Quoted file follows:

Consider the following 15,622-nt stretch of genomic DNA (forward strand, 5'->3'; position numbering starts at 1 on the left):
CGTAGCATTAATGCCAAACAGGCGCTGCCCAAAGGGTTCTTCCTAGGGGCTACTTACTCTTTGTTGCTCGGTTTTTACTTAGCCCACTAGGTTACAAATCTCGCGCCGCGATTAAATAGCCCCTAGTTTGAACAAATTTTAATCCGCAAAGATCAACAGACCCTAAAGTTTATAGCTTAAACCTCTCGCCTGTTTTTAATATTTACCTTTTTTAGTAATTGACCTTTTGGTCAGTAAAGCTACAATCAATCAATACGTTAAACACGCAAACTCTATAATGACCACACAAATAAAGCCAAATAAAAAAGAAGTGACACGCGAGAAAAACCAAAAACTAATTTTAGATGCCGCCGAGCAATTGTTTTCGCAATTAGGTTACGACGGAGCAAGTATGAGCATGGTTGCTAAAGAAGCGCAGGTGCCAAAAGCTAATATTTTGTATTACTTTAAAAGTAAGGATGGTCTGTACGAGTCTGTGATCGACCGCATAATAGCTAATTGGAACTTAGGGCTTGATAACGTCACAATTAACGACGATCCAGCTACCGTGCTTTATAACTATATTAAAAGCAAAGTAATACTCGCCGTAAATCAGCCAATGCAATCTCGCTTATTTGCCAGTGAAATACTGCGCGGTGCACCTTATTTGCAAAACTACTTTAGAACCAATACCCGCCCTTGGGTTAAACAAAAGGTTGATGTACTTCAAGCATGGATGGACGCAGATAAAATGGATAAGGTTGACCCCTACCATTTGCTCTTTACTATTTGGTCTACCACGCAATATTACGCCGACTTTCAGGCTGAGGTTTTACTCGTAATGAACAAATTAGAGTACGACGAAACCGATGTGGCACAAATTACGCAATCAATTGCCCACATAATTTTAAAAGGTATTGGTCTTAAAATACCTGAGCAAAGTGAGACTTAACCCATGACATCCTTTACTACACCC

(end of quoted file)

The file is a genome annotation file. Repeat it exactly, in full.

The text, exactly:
Consider the following 15,622-nt stretch of genomic DNA (forward strand, 5'->3'; position numbering starts at 1 on the left):
CGTAGCATTAATGCCAAACAGGCGCTGCCCAAAGGGTTCTTCCTAGGGGCTACTTACTCTTTGTTGCTCGGTTTTTACTTAGCCCACTAGGTTACAAATCTCGCGCCGCGATTAAATAGCCCCTAGTTTGAACAAATTTTAATCCGCAAAGATCAACAGACCCTAAAGTTTATAGCTTAAACCTCTCGCCTGTTTTTAATATTTACCTTTTTTAGTAATTGACCTTTTGGTCAGTAAAGCTACAATCAATCAATACGTTAAACACGCAAACTCTATAATGACCACACAAATAAAGCCAAATAAAAAAGAAGTGACACGCGAGAAAAACCAAAAACTAATTTTAGATGCCGCCGAGCAATTGTTTTCGCAATTAGGTTACGACGGAGCAAGTATGAGCATGGTTGCTAAAGAAGCGCAGGTGCCAAAAGCTAATATTTTGTATTACTTTAAAAGTAAGGATGGTCTGTACGAGTCTGTGATCGACCGCATAATAGCTAATTGGAACTTAGGGCTTGATAACGTCACAATTAACGACGATCCAGCTACCGTGCTTTATAACTATATTAAAAGCAAAGTAATACTCGCCGTAAATCAGCCAATGCAATCTCGCTTATTTGCCAGTGAAATACTGCGCGGTGCACCTTATTTGCAAAACTACTTTAGAACCAATACCCGCCCTTGGGTTAAACAAAAGGTTGATGTACTTCAAGCATGGATGGACGCAGATAAAATGGATAAGGTTGACCCCTACCATTTGCTCTTTACTATTTGGTCTACCACGCAATATTACGCCGACTTTCAGGCTGAGGTTTTACTCGTAATGAACAAATTAGAGTACGACGAAACCGATGTGGCACAAATTACGCAATCAATTGCCCACATAATTTTAAAAGGTATTGGTCTTAAAATACCTGAGCAAAGTGAGACTTAACCCATGACATCCTTTACTACACCC